Salt pannes and pools are water retaining depressions located within salt and brackish marshes. Pools tend to retain water during the summer months between high tides, whereas pannes generally do not. Salt pannes generally start when a mat of organic debris (known as wrack) is deposited upon existing vegetation, killing it. This creates a slight depression in the surrounding vegetation which retains water for varying periods of time. Upon successive cycles of inundation and evaporation the panne develops an increased salinity greater than that of the larger body of water. This increased salinity dictates the type of flora and fauna able to grow within the panne. Salt pools are also secondary formations, though the exact mechanism(s) of formation are not well understood; some have predicted they will increase in size and abundance in the future due to rising sea levels.

Salt pannes and pools are unique microhabitats dominated by various species of halophytes, benthic plants and varying estuarine marine life that vary considerably in composition due to a variety of factors:

Substrate type: affects the ability of the depression to hold water.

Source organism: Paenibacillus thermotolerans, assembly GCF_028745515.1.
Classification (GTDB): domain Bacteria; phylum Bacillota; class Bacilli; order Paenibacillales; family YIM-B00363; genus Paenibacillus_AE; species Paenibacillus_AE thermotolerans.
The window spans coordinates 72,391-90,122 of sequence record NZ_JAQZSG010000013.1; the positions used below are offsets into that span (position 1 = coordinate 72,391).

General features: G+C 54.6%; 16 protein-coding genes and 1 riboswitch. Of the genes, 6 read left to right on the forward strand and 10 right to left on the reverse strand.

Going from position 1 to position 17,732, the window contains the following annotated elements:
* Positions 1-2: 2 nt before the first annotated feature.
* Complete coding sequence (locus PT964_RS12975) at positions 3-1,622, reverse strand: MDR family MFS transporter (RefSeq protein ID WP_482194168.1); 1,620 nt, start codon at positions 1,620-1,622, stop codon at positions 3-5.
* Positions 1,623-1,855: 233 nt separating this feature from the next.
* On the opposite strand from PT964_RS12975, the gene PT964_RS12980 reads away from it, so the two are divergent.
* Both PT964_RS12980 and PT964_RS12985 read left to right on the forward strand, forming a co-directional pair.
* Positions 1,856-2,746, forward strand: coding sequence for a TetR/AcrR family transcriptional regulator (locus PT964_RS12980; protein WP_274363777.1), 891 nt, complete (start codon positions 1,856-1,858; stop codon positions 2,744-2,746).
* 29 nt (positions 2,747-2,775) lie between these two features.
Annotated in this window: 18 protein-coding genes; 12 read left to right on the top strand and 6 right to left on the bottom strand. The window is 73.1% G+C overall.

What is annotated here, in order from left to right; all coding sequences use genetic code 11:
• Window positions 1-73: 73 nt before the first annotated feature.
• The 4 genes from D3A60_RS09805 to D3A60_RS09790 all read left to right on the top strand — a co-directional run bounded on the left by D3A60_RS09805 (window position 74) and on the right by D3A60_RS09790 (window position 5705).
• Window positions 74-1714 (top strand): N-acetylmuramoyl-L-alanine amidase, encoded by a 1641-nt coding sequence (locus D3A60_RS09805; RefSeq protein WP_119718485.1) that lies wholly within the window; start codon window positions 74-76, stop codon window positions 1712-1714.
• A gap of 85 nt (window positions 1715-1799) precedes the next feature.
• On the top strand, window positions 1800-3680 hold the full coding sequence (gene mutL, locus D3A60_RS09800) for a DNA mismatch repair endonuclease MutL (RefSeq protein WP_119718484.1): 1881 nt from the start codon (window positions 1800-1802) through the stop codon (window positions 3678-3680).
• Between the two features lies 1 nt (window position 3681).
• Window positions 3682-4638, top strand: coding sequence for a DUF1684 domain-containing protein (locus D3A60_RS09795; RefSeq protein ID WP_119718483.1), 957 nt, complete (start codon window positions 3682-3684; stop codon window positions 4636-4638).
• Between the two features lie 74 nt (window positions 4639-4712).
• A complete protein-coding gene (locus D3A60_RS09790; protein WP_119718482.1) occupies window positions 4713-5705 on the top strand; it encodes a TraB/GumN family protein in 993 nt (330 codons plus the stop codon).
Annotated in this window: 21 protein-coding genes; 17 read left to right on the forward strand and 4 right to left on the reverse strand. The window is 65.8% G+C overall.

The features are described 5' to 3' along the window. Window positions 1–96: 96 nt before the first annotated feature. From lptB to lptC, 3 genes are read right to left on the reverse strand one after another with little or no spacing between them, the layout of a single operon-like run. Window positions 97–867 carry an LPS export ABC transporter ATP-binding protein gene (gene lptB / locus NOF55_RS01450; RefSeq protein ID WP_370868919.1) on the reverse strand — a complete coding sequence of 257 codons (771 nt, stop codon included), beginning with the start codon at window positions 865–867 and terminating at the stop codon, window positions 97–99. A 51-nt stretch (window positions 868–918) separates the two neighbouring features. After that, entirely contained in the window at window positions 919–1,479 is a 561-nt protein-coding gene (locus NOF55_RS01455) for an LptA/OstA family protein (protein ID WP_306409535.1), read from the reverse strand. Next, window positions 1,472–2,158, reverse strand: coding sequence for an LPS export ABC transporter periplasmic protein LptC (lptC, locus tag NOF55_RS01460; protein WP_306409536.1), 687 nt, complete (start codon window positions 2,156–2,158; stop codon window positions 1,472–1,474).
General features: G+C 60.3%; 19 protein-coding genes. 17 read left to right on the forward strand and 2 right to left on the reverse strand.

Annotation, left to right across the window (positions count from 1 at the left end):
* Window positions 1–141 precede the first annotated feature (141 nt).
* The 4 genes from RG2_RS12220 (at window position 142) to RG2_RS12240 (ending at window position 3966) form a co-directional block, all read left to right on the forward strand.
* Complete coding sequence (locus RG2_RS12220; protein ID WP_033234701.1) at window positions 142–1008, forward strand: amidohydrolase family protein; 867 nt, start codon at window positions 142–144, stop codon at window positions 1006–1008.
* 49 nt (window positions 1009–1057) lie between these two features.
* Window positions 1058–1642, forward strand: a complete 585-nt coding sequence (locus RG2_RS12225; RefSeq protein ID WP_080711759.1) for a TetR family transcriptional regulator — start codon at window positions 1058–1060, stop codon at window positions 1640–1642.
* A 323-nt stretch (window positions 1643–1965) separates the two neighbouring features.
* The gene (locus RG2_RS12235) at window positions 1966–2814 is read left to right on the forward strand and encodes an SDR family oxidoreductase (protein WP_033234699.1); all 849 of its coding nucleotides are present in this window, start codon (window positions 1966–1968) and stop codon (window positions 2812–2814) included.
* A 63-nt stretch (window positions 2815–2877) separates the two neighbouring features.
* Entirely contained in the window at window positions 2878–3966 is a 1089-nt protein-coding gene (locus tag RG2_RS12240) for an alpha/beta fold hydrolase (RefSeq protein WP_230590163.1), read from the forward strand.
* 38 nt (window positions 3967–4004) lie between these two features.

depth and diameter: affect water temperature and evaporation rate in the depression. A shallow and wide pool will evaporate at a greater rate than a pool of the same volume of water which is deeper and has a smaller surface area. Evaporation rate also affects salinity, the higher the evaporation rate the higher the salinity, with rates as high as a third greater than ocean water.

location within the intertidal zone, whether high marsh or low marsh and distance from the mean low tide mark which affects the length and duration of inundation until the depression is subject to evaporation as well as length of time until the rising tide replenishes the water volume.These factors affect the types of species which can survive within the various types of salt pannes and pools.